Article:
An Altair 8800 kit with 256 bytes of static RAM which I mail ordered from Southwest Technical Products very soon after the January 1975 issue of Popular Electronics. I soldered every component of every PC board, plus all the 100 pin sockets on the backplane the multiple 100 wire connections between the backplane sections. I replaced almost every IC socket with Augat gold-plated machined-contact teflon-based sockets for reliability.
It had a 2 MHz 8080 CPU.
To boot it, every time after turning it on, you had to manually toggle in several dozen bytes of machine code by flipping 16 front panel toggle switches repeatedly to enter the binary codes. Then you cued up cassette BASIC and at the right moment started the cassette recorder.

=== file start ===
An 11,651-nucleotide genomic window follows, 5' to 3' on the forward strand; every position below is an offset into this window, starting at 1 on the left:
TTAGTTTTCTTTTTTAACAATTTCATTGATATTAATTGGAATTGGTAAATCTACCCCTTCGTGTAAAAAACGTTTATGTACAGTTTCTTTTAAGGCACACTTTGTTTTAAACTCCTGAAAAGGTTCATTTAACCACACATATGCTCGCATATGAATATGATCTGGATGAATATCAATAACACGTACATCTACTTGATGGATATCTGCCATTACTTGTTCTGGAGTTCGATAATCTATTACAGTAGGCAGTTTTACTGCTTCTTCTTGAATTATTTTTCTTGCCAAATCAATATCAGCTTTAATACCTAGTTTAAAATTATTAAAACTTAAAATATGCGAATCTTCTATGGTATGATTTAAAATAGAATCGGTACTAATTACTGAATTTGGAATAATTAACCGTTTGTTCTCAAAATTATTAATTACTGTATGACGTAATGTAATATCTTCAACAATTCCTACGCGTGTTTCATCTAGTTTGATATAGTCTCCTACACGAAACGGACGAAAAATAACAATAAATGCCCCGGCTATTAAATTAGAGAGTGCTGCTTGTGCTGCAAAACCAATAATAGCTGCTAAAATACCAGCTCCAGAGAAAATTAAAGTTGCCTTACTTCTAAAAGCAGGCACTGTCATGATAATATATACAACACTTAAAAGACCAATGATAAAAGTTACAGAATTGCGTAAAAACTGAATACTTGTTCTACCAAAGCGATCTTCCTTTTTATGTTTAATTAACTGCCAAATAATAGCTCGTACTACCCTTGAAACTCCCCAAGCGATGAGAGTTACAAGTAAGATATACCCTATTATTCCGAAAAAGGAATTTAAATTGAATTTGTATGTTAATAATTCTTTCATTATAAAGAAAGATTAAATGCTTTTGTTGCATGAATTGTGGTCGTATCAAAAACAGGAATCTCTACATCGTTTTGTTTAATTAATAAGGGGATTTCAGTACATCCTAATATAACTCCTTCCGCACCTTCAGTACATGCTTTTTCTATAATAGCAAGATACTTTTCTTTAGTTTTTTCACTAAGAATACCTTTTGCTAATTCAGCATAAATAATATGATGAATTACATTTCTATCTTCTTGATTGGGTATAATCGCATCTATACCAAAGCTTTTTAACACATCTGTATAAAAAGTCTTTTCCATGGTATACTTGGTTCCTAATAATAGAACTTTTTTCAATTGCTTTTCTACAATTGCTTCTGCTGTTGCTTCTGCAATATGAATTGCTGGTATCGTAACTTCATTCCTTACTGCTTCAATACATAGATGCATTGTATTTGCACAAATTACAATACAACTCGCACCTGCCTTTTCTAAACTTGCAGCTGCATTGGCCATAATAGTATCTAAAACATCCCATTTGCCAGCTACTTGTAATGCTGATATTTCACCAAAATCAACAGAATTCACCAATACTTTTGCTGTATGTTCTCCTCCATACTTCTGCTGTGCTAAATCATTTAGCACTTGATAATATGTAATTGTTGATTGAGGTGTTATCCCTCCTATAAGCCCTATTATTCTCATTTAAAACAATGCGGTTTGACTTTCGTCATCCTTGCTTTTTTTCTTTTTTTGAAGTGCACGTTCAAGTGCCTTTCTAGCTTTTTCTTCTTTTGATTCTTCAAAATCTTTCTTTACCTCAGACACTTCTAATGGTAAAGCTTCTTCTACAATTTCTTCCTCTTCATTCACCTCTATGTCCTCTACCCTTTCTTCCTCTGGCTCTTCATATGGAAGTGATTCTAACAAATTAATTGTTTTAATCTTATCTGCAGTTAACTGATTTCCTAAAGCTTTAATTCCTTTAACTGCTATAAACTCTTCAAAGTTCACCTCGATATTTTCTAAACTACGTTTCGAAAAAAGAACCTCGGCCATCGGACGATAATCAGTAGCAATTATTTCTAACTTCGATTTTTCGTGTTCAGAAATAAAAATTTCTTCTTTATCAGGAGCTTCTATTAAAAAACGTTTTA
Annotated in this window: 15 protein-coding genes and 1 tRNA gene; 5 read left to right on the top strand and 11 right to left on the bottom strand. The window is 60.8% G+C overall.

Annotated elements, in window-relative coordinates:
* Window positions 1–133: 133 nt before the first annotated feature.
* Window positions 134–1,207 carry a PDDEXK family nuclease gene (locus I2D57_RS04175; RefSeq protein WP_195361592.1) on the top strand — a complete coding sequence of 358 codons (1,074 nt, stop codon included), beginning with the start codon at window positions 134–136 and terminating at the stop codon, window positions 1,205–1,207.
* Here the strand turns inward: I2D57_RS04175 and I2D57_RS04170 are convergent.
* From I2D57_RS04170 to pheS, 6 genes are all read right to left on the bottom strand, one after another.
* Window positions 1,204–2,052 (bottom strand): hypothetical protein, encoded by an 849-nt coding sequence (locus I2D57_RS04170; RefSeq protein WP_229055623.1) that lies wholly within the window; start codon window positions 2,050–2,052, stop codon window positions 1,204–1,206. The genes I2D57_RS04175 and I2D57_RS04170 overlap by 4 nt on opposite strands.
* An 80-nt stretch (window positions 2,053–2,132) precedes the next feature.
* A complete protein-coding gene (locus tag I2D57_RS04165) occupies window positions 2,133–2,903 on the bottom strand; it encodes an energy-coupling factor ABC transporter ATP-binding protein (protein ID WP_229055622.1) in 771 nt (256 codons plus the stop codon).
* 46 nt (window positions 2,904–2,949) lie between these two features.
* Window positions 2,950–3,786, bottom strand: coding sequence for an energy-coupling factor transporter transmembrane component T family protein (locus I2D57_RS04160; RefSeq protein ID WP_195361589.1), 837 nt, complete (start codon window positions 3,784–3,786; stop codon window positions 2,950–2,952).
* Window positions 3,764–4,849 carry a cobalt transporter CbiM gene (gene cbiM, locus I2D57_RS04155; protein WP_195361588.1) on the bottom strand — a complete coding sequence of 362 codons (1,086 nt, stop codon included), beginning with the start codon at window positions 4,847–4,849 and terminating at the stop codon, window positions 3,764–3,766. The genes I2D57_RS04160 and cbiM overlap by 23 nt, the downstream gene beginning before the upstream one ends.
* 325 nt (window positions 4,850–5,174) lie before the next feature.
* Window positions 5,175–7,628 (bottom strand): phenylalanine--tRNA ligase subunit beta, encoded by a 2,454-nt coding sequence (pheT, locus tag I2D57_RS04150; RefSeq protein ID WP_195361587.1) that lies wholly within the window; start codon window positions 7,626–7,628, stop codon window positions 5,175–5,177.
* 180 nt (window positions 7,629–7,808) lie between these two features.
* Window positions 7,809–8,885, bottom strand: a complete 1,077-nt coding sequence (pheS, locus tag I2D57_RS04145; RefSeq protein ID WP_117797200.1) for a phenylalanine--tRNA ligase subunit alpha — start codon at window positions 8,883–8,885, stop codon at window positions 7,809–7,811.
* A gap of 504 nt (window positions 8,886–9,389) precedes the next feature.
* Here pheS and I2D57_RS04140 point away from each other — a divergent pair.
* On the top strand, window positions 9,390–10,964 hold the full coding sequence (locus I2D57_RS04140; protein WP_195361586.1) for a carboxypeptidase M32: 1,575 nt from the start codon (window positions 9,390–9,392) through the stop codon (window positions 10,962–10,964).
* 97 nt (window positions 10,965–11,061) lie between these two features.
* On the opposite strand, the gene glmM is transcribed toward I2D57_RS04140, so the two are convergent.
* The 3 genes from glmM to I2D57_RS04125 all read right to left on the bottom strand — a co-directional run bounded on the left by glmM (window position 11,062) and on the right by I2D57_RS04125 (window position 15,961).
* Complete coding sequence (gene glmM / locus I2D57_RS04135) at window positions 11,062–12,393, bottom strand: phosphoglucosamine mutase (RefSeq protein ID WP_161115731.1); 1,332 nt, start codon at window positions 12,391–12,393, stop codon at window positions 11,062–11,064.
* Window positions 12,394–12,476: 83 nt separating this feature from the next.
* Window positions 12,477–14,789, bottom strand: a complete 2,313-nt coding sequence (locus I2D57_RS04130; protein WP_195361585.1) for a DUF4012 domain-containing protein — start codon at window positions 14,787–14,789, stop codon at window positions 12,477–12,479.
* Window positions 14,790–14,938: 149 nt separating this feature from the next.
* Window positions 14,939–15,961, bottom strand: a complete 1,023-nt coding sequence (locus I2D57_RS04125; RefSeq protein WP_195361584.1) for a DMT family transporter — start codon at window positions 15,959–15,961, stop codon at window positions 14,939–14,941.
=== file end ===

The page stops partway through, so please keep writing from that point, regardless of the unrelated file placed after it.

I gradually added pieces over the next several years, including a couple of colossal 4K dynamic RAM boards, picked up a Model 15 5-level baudot coded newsroom teletype from Atlantic Surplus Sales in Brooklyn, and home-brewed a 60 mA current loop interface. I eventually wrangled a 300 cps optical paper tape reader through a consulting contract in return for developing a driver for it.